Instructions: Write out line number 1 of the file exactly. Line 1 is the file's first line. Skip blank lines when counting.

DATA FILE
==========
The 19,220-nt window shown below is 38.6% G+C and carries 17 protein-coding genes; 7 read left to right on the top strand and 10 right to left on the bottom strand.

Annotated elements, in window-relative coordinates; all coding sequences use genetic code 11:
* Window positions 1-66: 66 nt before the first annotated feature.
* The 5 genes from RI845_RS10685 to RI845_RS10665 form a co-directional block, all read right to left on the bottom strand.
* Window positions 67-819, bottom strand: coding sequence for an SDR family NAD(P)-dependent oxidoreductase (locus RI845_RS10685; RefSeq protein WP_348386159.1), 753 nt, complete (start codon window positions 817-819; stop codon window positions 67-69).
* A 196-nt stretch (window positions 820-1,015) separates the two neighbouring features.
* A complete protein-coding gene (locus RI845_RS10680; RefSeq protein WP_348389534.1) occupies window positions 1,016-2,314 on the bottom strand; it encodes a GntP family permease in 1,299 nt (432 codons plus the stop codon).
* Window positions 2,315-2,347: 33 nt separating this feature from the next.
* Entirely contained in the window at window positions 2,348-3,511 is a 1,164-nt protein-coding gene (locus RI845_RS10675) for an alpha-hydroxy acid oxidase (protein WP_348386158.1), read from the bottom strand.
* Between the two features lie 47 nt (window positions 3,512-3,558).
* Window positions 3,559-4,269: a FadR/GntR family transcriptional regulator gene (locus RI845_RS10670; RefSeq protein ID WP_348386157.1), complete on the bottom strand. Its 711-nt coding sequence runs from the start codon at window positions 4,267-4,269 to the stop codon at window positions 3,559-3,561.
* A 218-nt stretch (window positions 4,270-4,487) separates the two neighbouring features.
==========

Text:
The 19,220-nt window shown below is 38.6% G+C and carries 17 protein-coding genes; 7 read left to right on the top strand and 10 right to left on the bottom strand.